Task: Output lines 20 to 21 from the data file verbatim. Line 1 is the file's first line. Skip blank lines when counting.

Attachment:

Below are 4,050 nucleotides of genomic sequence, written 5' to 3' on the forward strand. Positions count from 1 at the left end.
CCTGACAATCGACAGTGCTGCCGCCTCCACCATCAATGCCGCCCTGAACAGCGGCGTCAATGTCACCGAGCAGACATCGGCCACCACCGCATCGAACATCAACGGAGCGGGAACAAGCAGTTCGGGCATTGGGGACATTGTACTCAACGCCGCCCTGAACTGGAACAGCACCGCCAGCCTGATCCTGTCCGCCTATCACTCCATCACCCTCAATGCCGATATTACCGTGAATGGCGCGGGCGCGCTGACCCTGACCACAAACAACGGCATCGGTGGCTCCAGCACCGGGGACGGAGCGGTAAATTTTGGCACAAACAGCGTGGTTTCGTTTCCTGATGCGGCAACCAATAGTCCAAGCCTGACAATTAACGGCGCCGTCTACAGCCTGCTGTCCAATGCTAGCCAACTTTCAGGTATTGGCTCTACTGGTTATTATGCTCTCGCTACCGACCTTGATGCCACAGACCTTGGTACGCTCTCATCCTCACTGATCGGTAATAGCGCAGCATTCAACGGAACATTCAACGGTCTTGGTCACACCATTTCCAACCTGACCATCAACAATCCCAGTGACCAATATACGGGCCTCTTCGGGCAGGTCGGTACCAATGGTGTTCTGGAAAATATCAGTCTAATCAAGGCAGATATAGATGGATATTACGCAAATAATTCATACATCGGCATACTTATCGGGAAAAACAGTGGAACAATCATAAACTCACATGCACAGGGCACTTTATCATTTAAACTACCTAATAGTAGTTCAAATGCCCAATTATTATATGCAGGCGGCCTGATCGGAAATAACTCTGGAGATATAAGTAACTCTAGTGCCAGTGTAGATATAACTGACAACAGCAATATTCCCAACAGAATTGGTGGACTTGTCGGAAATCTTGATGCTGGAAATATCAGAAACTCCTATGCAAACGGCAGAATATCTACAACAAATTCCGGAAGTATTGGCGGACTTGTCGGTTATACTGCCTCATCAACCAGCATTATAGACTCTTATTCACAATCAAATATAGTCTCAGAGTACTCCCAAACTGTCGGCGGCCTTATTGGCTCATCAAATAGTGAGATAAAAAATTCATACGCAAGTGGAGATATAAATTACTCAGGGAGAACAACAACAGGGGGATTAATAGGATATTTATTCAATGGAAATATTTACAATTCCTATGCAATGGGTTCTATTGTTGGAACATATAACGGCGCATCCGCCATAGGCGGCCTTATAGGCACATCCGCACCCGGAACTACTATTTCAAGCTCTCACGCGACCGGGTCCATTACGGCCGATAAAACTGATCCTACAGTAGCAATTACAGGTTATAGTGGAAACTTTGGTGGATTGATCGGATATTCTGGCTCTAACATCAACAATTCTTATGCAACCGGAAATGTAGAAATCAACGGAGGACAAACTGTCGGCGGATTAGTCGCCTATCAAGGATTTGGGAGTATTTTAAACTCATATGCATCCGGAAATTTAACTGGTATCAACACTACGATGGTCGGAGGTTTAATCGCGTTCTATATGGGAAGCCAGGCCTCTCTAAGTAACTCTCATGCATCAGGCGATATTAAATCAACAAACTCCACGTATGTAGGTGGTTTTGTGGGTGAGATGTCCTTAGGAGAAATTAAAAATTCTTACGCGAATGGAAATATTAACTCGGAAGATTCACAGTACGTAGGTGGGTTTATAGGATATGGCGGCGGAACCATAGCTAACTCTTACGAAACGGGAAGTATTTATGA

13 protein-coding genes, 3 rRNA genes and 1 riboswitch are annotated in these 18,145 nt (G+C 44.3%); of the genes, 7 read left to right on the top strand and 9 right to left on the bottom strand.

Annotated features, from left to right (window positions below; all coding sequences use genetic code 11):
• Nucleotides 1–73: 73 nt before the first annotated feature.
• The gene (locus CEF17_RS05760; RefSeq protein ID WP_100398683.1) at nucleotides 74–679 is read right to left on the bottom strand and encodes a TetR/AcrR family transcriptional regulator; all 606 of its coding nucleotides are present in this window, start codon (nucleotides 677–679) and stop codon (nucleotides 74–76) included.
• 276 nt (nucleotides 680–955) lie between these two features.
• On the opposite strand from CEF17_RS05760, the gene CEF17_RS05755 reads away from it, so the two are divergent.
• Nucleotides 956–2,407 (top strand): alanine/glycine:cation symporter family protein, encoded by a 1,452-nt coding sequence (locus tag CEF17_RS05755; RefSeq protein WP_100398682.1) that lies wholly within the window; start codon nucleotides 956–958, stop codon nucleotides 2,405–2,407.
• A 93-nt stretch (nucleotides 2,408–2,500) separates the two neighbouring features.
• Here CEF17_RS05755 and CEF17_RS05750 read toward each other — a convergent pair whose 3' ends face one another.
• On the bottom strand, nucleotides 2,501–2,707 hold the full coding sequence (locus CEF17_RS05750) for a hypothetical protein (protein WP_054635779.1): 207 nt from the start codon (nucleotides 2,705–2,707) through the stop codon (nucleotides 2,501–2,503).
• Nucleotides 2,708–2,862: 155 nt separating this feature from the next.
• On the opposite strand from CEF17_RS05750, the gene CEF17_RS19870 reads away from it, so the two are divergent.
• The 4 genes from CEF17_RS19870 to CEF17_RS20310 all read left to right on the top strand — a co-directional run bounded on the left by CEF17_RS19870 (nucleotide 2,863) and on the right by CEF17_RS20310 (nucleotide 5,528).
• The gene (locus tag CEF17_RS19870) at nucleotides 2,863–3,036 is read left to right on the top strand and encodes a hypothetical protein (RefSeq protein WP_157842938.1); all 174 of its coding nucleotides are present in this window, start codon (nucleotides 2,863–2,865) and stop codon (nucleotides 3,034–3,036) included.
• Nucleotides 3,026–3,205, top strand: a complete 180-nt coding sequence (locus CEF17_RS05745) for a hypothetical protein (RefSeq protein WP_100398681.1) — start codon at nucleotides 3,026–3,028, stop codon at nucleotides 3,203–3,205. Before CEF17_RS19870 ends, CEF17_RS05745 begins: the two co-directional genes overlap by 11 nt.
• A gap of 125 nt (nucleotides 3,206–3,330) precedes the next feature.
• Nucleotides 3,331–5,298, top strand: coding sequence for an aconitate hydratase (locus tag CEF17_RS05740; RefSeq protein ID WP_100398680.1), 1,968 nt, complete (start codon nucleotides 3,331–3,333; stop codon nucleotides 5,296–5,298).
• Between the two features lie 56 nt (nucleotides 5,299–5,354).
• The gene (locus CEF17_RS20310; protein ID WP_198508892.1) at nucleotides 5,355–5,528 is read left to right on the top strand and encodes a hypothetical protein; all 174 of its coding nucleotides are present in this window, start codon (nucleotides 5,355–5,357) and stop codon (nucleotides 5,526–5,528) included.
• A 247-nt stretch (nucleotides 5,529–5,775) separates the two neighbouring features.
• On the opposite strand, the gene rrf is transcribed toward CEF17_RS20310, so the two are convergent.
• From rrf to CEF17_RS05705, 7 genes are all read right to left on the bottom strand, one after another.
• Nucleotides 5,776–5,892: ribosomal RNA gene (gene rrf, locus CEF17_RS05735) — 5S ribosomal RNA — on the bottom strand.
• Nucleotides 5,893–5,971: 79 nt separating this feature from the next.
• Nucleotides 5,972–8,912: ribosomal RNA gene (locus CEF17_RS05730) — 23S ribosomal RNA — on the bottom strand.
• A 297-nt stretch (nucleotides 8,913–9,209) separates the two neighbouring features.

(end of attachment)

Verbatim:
• Between the two features lie 56 nt (nucleotides 5,299–5,354).
• The gene (locus CEF17_RS20310; protein ID WP_198508892.1) at nucleotides 5,355–5,528 is read left to right on the top strand and encodes a hypothetical protein; all 174 of its coding nucleotides are present in this window, start codon (nucleotides 5,355–5,357) and stop codon (nucleotides 5,526–5,528) included.